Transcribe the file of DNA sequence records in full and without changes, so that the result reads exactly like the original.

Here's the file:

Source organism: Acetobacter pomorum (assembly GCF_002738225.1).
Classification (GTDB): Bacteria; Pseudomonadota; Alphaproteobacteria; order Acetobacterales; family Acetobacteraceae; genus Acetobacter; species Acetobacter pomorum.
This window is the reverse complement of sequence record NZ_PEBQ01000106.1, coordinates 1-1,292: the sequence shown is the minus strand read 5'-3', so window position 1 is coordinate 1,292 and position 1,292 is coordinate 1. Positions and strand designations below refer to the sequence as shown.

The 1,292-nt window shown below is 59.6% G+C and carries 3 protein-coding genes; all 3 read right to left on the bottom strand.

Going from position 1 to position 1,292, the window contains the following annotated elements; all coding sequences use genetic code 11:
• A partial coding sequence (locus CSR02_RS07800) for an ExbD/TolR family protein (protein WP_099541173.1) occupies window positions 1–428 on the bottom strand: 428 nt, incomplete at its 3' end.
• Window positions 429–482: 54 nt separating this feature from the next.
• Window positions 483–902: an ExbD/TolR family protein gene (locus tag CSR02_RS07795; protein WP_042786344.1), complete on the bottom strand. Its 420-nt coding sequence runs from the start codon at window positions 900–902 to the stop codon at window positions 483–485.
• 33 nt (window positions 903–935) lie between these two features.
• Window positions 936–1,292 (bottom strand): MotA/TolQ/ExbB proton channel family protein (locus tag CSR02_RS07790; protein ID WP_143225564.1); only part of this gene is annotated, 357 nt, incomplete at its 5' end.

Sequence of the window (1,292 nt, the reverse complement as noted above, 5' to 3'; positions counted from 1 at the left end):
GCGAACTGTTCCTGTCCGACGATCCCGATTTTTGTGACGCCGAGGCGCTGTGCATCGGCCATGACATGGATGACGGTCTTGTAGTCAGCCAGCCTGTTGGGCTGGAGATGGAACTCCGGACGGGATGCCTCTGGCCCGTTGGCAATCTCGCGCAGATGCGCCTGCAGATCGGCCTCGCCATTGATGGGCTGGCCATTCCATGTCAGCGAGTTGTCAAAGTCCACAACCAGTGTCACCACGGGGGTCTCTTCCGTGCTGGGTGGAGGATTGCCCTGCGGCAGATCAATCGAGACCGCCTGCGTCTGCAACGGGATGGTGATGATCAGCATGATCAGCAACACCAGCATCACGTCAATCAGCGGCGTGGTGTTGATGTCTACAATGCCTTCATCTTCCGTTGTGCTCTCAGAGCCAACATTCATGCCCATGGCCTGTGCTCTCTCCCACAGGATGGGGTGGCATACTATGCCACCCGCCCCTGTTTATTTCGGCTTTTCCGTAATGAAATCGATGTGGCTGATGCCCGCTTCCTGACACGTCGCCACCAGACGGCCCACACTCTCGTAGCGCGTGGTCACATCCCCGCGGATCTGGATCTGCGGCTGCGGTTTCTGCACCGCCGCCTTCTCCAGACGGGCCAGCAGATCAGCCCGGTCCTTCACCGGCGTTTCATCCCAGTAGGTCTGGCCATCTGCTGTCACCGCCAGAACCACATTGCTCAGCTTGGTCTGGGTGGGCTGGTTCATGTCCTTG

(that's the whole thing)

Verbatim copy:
Source organism: Acetobacter pomorum (assembly GCF_002738225.1).
Classification (GTDB): Bacteria; Pseudomonadota; Alphaproteobacteria; order Acetobacterales; family Acetobacteraceae; genus Acetobacter; species Acetobacter pomorum.
This window is the reverse complement of sequence record NZ_PEBQ01000106.1, coordinates 1-1,292: the sequence shown is the minus strand read 5'-3', so window position 1 is coordinate 1,292 and position 1,292 is coordinate 1. Positions and strand designations below refer to the sequence as shown.

The 1,292-nt window shown below is 59.6% G+C and carries 3 protein-coding genes; all 3 read right to left on the bottom strand.

Going from position 1 to position 1,292, the window contains the following annotated elements; all coding sequences use genetic code 11:
• A partial coding sequence (locus CSR02_RS07800) for an ExbD/TolR family protein (protein WP_099541173.1) occupies window positions 1–428 on the bottom strand: 428 nt, incomplete at its 3' end.
• Window positions 429–482: 54 nt separating this feature from the next.
• Window positions 483–902: an ExbD/TolR family protein gene (locus tag CSR02_RS07795; protein WP_042786344.1), complete on the bottom strand. Its 420-nt coding sequence runs from the start codon at window positions 900–902 to the stop codon at window positions 483–485.
• 33 nt (window positions 903–935) lie between these two features.
• Window positions 936–1,292 (bottom strand): MotA/TolQ/ExbB proton channel family protein (locus tag CSR02_RS07790; protein ID WP_143225564.1); only part of this gene is annotated, 357 nt, incomplete at its 5' end.

Sequence of the window (1,292 nt, the reverse complement as noted above, 5' to 3'; positions counted from 1 at the left end):
GCGAACTGTTCCTGTCCGACGATCCCGATTTTTGTGACGCCGAGGCGCTGTGCATCGGCCATGACATGGATGACGGTCTTGTAGTCAGCCAGCCTGTTGGGCTGGAGATGGAACTCCGGACGGGATGCCTCTGGCCCGTTGGCAATCTCGCGCAGATGCGCCTGCAGATCGGCCTCGCCATTGATGGGCTGGCCATTCCATGTCAGCGAGTTGTCAAAGTCCACAACCAGTGTCACCACGGGGGTCTCTTCCGTGCTGGGTGGAGGATTGCCCTGCGGCAGATCAATCGAGACCGCCTGCGTCTGCAACGGGATGGTGATGATCAGCATGATCAGCAACACCAGCATCACGTCAATCAGCGGCGTGGTGTTGATGTCTACAATGCCTTCATCTTCCGTTGTGCTCTCAGAGCCAACATTCATGCCCATGGCCTGTGCTCTCTCCCACAGGATGGGGTGGCATACTATGCCACCCGCCCCTGTTTATTTCGGCTTTTCCGTAATGAAATCGATGTGGCTGATGCCCGCTTCCTGACACGTCGCCACCAGACGGCCCACACTCTCGTAGCGCGTGGTCACATCCCCGCGGATCTGGATCTGCGGCTGCGGTTTCTGCACCGCCGCCTTCTCCAGACGGGCCAGCAGATCAGCCCGGTCCTTCACCGGCGTTTCATCCCAGTAGGTCTGGCCATCTGCTGTCACCGCCAGAACCACATTGCTCAGCTTGGTCTGGGTGGGCTGGTTCATGTCCTTG